Huawei claims DSLR photo taken on P9
Huawei implied this photo was taken with its P9 smartphone. Not so. Huawei

Crafty Huawei: the company has found itself red-faced and in retreat after trying to pass off a professional DSLR photo as one shot with its latest flagship smartphone.

Huawei has put a lot of effort into talking up photographic capabilities of the P9, which have been developed in partnership with German camera manufacturer Leica. This week, the company posted an expertly-shot portrait on its Google+ page purporting to show off the extent of its smartphone's picture-taking prowess.

The photo's caption read: "We managed to catch a beautiful sunrise with Deliciously Ella. The #HuaweiP9's dual Leica cameras makes taking photos in low light conditions like this a pleasure. Reinvent smartphone photography and share your sunrise pictures with us. #OO"

Perhaps suspicious of these claims, Android Police dug down into the photo's exchangeable image file format (EXIF) metadata, which is viewable on photos posted to image-sharing sites like Google+ and Flickr. After doing so, it quickly became apparent that the photo wasn't taken with the Huawei P9 at all, but with a professional DSLR setup. 'Oops' doesn't quite cut it.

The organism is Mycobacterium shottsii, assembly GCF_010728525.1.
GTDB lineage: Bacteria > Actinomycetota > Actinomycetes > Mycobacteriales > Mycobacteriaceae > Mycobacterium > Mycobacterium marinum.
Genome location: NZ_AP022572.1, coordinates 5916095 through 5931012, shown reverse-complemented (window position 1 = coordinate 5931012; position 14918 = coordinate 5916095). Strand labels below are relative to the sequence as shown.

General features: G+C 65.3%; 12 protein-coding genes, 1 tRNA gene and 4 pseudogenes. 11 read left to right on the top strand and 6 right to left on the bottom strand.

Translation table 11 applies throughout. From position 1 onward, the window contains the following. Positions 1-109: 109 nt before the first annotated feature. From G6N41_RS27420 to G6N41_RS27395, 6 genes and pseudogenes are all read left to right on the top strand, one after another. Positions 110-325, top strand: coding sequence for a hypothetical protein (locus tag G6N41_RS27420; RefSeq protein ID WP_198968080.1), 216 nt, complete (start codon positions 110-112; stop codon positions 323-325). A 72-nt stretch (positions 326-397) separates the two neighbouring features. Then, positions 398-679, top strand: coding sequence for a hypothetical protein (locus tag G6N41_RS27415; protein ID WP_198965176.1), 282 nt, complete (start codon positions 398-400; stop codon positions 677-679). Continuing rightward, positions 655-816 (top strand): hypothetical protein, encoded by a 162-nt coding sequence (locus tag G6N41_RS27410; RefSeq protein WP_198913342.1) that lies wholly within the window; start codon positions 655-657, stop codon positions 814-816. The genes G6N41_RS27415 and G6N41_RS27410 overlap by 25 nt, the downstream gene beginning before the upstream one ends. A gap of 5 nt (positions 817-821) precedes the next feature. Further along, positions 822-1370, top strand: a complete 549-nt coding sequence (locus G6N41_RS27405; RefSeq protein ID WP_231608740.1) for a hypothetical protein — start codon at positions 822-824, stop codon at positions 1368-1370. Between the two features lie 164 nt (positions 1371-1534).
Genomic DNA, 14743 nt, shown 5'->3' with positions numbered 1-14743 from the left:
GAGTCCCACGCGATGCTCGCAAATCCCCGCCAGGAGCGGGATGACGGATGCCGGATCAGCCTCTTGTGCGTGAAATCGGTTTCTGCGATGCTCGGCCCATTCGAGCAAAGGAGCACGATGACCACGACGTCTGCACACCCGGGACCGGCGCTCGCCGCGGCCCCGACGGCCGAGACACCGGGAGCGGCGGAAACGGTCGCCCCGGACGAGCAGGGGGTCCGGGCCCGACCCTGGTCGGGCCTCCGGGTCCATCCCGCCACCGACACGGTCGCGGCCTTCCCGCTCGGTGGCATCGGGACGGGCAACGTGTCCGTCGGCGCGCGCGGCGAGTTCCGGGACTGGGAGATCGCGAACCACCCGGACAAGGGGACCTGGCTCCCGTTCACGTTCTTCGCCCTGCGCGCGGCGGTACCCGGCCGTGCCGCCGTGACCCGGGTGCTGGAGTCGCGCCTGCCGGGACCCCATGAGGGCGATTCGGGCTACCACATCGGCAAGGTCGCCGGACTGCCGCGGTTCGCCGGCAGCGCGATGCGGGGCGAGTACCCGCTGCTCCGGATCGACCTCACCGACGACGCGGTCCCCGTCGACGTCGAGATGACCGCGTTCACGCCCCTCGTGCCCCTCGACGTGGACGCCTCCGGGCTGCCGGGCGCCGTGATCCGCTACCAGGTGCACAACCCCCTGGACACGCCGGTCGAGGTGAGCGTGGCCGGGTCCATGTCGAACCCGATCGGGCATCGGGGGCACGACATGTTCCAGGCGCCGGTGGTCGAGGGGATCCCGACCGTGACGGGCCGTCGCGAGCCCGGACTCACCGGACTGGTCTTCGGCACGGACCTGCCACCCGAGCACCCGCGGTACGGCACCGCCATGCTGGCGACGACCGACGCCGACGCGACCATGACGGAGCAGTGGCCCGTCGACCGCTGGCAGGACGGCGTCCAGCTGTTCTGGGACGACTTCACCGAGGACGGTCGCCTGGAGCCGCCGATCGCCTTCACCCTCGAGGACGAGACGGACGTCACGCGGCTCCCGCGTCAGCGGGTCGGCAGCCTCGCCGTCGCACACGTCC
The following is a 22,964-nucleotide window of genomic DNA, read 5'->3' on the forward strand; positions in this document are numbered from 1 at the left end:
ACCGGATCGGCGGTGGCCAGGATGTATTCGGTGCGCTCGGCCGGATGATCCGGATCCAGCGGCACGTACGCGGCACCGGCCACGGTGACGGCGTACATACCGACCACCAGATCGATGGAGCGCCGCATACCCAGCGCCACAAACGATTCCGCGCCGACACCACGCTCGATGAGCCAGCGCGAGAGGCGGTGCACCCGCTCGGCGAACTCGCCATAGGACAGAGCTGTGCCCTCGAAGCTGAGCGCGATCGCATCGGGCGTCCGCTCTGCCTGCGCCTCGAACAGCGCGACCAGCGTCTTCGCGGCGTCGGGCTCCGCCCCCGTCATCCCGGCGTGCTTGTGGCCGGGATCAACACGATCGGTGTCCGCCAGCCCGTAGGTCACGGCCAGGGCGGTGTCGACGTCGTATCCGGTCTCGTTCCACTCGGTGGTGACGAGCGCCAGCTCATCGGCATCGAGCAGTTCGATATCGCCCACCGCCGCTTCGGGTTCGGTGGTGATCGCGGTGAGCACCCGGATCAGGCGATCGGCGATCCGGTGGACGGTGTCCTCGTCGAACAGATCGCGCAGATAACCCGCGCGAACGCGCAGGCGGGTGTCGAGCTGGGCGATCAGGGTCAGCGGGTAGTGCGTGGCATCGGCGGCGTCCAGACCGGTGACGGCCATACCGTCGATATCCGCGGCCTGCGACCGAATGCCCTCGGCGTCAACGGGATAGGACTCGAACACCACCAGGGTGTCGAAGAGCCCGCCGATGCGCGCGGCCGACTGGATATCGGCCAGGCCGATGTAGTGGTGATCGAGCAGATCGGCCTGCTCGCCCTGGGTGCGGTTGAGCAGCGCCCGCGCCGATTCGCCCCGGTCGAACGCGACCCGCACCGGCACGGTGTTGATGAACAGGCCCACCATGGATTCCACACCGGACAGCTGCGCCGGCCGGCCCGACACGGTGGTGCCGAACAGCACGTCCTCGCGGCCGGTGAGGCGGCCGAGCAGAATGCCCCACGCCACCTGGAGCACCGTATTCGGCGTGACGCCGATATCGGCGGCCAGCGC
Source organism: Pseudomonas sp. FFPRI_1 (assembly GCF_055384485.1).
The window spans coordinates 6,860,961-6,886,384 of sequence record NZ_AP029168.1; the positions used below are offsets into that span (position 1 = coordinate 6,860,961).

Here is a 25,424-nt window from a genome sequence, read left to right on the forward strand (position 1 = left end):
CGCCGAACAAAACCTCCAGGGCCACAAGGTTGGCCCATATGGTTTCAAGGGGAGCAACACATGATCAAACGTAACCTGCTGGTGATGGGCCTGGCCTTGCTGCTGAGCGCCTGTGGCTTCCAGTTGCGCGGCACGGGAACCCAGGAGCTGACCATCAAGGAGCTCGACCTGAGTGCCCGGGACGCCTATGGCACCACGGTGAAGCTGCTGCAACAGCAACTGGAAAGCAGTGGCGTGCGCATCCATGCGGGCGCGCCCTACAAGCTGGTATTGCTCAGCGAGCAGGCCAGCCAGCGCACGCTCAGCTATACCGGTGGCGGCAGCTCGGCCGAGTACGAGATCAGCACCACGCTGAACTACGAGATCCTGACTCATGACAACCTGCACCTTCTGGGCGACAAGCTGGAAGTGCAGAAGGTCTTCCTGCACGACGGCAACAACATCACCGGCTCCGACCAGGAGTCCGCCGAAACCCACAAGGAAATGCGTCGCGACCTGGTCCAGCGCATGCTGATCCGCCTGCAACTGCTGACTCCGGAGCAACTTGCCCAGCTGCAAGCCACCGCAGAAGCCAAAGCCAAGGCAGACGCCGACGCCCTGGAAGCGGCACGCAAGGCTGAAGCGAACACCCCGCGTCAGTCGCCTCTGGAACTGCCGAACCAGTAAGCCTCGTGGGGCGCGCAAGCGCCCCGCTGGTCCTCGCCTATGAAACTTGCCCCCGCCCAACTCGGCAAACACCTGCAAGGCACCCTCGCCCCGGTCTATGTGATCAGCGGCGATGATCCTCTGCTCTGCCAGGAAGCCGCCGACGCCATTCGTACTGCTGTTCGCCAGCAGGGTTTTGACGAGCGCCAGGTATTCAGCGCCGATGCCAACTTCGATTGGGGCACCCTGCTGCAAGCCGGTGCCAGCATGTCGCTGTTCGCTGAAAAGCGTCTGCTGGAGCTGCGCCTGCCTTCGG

Huawei P9 Leica camera
Huawei has spent a lot of time talking up the capabilities of the P9's dual-lens camera IBTimes UK

According to the EXIF, the photo was actually taken by a Canon EOS 5D Mark III with an EF70-200mm f/2.8L IS II USM lens, a combination that will set you back somewhere in the region of £3,500-£5,000. A fair deal more, then, than Huawei's £400-odd smartphone.

After Android Police confronted Huawei on the gaffe, the Chinese smartphone manufacturer took down the photo and later issued a statement to the Verge, in which it apologised for what it said was an unintentionally misleading image.

"It has recently been highlighted that an image posted to our social channels was not shot on the Huawei P9. The photo, which was professionally taken while filming a Huawei P9 advert, was shared to inspire our community. We recognise though that we should have been clearer with the captions for this image. It was never our intention to mislead. We apologise for this and we have removed the image."

While it was good of Huawei to admit to its mistake, it does pose a worrying question about just how much marketing bunk is being passed off unchallenged. Hopefully, Huawei's embarrassing ordeal will serve as a warning to other brands.